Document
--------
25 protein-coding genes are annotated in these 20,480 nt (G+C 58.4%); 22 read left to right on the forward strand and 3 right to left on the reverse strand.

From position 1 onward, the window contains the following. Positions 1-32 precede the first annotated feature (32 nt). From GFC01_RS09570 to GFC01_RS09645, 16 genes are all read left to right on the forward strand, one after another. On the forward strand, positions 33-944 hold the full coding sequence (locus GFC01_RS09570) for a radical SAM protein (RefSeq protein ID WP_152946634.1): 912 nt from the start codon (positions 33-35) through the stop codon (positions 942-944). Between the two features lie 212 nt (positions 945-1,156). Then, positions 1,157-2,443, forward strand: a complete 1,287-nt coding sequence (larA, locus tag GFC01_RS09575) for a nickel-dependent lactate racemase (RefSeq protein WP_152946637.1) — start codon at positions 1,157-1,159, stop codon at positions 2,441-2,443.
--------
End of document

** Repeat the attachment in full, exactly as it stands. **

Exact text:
25 protein-coding genes are annotated in these 20,480 nt (G+C 58.4%); 22 read left to right on the forward strand and 3 right to left on the reverse strand.

From position 1 onward, the window contains the following. Positions 1-32 precede the first annotated feature (32 nt). From GFC01_RS09570 to GFC01_RS09645, 16 genes are all read left to right on the forward strand, one after another. On the forward strand, positions 33-944 hold the full coding sequence (locus GFC01_RS09570) for a radical SAM protein (RefSeq protein ID WP_152946634.1): 912 nt from the start codon (positions 33-35) through the stop codon (positions 942-944). Between the two features lie 212 nt (positions 945-1,156). Then, positions 1,157-2,443, forward strand: a complete 1,287-nt coding sequence (larA, locus tag GFC01_RS09575) for a nickel-dependent lactate racemase (RefSeq protein WP_152946637.1) — start codon at positions 1,157-1,159, stop codon at positions 2,441-2,443.